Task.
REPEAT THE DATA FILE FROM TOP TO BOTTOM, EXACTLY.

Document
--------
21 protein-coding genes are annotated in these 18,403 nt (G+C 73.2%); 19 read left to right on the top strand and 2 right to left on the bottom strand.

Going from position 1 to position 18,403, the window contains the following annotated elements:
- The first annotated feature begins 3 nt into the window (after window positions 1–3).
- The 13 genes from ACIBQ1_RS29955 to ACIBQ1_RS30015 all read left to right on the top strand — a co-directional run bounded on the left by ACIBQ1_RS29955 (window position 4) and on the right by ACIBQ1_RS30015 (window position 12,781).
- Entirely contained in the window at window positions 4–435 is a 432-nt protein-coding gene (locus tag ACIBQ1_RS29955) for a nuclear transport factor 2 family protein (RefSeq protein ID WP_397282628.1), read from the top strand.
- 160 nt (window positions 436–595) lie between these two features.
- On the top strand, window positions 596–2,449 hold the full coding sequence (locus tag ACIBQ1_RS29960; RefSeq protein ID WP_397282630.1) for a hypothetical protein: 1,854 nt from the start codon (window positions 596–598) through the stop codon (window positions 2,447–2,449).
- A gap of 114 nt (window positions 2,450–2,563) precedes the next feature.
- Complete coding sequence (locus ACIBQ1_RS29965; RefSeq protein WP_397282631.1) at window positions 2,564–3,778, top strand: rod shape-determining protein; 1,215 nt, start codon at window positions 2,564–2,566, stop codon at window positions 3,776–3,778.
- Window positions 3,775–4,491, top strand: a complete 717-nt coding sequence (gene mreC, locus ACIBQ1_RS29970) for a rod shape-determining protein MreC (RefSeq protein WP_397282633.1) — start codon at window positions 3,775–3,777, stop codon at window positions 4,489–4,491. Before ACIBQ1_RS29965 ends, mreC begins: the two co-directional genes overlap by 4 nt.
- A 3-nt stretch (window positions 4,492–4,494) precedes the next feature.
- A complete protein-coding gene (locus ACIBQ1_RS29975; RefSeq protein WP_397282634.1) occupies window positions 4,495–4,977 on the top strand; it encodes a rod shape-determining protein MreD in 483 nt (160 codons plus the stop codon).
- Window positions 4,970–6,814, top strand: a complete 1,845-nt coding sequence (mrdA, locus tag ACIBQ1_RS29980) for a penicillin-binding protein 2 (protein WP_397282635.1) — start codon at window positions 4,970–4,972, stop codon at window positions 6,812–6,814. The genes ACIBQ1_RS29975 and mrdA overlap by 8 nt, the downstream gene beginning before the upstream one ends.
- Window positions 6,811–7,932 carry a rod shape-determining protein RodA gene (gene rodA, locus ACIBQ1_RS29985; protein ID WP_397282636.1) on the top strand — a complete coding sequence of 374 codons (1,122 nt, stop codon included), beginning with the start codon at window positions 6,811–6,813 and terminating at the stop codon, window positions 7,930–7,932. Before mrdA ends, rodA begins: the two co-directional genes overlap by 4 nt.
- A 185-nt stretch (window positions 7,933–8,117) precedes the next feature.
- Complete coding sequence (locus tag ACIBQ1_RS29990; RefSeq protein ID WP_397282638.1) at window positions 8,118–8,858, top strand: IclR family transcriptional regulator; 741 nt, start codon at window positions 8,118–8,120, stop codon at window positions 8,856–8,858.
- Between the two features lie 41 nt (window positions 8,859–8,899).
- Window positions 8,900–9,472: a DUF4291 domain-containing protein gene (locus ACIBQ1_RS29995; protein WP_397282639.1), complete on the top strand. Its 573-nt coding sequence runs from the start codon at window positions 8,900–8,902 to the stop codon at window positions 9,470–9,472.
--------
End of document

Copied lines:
21 protein-coding genes are annotated in these 18,403 nt (G+C 73.2%); 19 read left to right on the top strand and 2 right to left on the bottom strand.

Going from position 1 to position 18,403, the window contains the following annotated elements:
- The first annotated feature begins 3 nt into the window (after window positions 1–3).
- The 13 genes from ACIBQ1_RS29955 to ACIBQ1_RS30015 all read left to right on the top strand — a co-directional run bounded on the left by ACIBQ1_RS29955 (window position 4) and on the right by ACIBQ1_RS30015 (window position 12,781).
- Entirely contained in the window at window positions 4–435 is a 432-nt protein-coding gene (locus tag ACIBQ1_RS29955) for a nuclear transport factor 2 family protein (RefSeq protein ID WP_397282628.1), read from the top strand.
- 160 nt (window positions 436–595) lie between these two features.
- On the top strand, window positions 596–2,449 hold the full coding sequence (locus tag ACIBQ1_RS29960; RefSeq protein ID WP_397282630.1) for a hypothetical protein: 1,854 nt from the start codon (window positions 596–598) through the stop codon (window positions 2,447–2,449).
- A gap of 114 nt (window positions 2,450–2,563) precedes the next feature.
- Complete coding sequence (locus ACIBQ1_RS29965; RefSeq protein WP_397282631.1) at window positions 2,564–3,778, top strand: rod shape-determining protein; 1,215 nt, start codon at window positions 2,564–2,566, stop codon at window positions 3,776–3,778.
- Window positions 3,775–4,491, top strand: a complete 717-nt coding sequence (gene mreC, locus ACIBQ1_RS29970) for a rod shape-determining protein MreC (RefSeq protein WP_397282633.1) — start codon at window positions 3,775–3,777, stop codon at window positions 4,489–4,491. Before ACIBQ1_RS29965 ends, mreC begins: the two co-directional genes overlap by 4 nt.
- A 3-nt stretch (window positions 4,492–4,494) precedes the next feature.
- A complete protein-coding gene (locus ACIBQ1_RS29975; RefSeq protein WP_397282634.1) occupies window positions 4,495–4,977 on the top strand; it encodes a rod shape-determining protein MreD in 483 nt (160 codons plus the stop codon).
- Window positions 4,970–6,814, top strand: a complete 1,845-nt coding sequence (mrdA, locus tag ACIBQ1_RS29980) for a penicillin-binding protein 2 (protein WP_397282635.1) — start codon at window positions 4,970–4,972, stop codon at window positions 6,812–6,814. The genes ACIBQ1_RS29975 and mrdA overlap by 8 nt, the downstream gene beginning before the upstream one ends.
- Window positions 6,811–7,932 carry a rod shape-determining protein RodA gene (gene rodA, locus ACIBQ1_RS29985; protein ID WP_397282636.1) on the top strand — a complete coding sequence of 374 codons (1,122 nt, stop codon included), beginning with the start codon at window positions 6,811–6,813 and terminating at the stop codon, window positions 7,930–7,932. Before mrdA ends, rodA begins: the two co-directional genes overlap by 4 nt.
- A 185-nt stretch (window positions 7,933–8,117) precedes the next feature.
- Complete coding sequence (locus tag ACIBQ1_RS29990; RefSeq protein ID WP_397282638.1) at window positions 8,118–8,858, top strand: IclR family transcriptional regulator; 741 nt, start codon at window positions 8,118–8,120, stop codon at window positions 8,856–8,858.
- Between the two features lie 41 nt (window positions 8,859–8,899).
- Window positions 8,900–9,472: a DUF4291 domain-containing protein gene (locus ACIBQ1_RS29995; protein WP_397282639.1), complete on the top strand. Its 573-nt coding sequence runs from the start codon at window positions 8,900–8,902 to the stop codon at window positions 9,470–9,472.